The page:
Here are a few details I didn't include originally that bear on some of the suggestions provided thus far. Thanks for those already sent.
1. I'm technically representing the local historical and genealogical society so consideration of the historical aspects of the music are a given and I'm expecting help from others in the society with that.
2. No ethnic group or nationality will be excluded; however, the main event planners have already begun planning specific events during the week of celebration for most groups/cultures except (and I'm mystified over this) the Scots/Irish (or Celtic to use a more common term) culture.
3. We've already begun trying to get educational tv interest as well as interest from a couple of the better known history/culture broadcast specialists known on local tv.
4. I've been trying to get interest from the main planning committee for a special effort in getting video and audio professional recording service invovlement so that a post-event video and music album could be considered to help defray costs not covered by the local govt. appropriation and sponsor funds.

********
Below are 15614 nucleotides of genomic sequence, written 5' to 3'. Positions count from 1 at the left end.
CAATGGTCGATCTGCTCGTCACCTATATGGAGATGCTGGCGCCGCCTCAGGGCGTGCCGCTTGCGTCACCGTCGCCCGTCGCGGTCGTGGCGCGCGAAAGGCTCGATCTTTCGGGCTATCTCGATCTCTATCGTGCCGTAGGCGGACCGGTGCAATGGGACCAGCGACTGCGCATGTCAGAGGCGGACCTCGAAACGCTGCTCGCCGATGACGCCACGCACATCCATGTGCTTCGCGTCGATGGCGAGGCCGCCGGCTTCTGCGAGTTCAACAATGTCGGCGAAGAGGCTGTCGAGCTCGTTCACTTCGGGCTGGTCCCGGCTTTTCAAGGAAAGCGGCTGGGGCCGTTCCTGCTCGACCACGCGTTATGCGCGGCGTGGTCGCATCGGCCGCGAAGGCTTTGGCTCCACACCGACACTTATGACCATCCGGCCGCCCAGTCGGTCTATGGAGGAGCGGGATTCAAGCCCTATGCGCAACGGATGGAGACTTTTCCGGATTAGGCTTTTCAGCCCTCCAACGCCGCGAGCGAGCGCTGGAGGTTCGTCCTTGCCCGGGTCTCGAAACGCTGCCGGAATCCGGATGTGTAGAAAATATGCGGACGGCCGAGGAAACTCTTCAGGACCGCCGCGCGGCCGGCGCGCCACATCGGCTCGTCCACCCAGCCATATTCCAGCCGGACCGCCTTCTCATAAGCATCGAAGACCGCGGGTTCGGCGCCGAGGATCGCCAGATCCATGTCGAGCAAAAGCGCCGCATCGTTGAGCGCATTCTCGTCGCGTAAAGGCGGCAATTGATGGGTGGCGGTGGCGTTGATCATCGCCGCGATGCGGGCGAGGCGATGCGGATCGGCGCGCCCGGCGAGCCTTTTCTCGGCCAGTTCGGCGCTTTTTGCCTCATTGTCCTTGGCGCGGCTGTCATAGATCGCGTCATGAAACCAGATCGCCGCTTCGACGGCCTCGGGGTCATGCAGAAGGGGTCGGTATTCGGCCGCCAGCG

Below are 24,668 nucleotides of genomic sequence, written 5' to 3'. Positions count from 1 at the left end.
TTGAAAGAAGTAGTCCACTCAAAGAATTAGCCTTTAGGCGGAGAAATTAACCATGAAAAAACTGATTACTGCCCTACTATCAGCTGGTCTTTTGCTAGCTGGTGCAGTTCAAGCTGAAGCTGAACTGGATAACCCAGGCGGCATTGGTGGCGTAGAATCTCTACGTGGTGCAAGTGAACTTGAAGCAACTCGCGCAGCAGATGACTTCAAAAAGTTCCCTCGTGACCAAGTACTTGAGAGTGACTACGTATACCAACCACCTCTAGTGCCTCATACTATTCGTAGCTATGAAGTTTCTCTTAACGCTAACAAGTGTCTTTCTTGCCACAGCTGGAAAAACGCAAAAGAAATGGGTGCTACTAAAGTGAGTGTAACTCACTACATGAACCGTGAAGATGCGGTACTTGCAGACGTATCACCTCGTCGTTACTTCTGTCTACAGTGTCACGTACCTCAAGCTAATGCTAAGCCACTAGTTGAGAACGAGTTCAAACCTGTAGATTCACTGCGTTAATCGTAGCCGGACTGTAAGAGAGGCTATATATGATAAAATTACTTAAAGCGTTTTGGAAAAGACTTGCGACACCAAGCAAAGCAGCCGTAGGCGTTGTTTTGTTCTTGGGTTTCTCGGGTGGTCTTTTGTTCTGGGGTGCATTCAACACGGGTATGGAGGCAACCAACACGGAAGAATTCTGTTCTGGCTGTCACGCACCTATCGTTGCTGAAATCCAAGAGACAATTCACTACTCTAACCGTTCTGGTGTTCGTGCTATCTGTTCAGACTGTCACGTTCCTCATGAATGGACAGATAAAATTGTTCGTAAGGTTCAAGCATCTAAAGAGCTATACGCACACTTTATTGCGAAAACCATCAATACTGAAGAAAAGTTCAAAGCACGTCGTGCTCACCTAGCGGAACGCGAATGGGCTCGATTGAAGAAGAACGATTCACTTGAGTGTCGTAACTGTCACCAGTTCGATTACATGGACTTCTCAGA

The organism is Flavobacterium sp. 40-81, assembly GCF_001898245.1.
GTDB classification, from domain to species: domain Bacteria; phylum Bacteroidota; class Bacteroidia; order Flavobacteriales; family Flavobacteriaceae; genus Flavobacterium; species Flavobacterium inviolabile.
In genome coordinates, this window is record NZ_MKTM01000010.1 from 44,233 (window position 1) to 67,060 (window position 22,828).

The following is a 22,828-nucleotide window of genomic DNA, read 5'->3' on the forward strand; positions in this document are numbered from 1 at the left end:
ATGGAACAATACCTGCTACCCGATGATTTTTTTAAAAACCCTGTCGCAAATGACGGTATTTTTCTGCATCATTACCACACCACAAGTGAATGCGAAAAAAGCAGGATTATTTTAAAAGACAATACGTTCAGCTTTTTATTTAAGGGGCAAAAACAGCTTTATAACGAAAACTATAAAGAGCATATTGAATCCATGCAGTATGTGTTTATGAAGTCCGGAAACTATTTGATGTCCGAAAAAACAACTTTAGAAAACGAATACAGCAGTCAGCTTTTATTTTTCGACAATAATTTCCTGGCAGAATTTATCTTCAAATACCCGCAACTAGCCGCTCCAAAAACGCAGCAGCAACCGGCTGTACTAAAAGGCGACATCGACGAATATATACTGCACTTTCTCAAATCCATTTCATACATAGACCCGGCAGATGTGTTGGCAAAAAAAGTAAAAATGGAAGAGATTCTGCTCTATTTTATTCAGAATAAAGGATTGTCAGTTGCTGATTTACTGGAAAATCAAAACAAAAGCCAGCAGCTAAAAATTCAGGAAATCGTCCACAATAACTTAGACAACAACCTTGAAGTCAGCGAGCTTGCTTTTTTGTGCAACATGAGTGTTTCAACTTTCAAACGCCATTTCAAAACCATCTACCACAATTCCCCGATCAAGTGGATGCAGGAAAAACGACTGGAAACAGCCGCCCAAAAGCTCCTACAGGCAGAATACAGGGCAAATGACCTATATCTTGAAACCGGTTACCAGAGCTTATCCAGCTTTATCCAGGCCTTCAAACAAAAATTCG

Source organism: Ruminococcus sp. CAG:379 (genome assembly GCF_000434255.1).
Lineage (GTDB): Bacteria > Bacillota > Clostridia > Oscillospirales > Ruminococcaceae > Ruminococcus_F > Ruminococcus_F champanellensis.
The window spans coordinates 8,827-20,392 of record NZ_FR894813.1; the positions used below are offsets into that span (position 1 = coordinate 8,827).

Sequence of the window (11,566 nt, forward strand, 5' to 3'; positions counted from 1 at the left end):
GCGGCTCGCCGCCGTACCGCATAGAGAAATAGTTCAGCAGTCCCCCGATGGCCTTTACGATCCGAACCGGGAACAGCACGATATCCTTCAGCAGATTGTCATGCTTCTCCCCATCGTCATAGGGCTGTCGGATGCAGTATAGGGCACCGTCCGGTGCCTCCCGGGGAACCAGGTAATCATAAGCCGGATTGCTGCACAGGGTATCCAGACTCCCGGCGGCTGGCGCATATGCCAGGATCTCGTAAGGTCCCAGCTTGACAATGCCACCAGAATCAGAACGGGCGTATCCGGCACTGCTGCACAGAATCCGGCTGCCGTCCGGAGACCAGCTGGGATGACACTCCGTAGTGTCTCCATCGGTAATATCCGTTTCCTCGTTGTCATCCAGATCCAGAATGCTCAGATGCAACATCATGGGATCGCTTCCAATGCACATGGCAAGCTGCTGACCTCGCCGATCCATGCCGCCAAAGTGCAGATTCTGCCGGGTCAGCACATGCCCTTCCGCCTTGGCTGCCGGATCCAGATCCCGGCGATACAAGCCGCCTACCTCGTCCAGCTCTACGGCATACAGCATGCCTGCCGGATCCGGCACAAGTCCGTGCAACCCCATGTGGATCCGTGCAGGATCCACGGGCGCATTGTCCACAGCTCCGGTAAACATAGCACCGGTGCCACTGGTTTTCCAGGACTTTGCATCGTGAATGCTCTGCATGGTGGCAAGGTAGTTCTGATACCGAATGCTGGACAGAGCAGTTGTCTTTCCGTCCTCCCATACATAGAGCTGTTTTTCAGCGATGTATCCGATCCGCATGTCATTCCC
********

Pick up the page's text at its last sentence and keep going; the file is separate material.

5. I fully expect that arrangements will be made for live radio broadcasting of event programs that are suitable for such. In fact, there may be several stations interested in doing something of that nature,including some from Lousiana (the county borders the state line with LA).
6. I would like to be able to have this set up as an event that could become an annual feature if it's successful. There are a lot of locals that are musically inclined which should support such an event; however, many of them equate folk music to bluegrass and Southern gospel music, both of which are more recent genres at least in the performance techniques and many of the songs. Although I'd not advocate banning more recent musical genres, I would want the festival to promote older music and new music about older times.
That's all I can think of at the moment. Keep the suggestions coming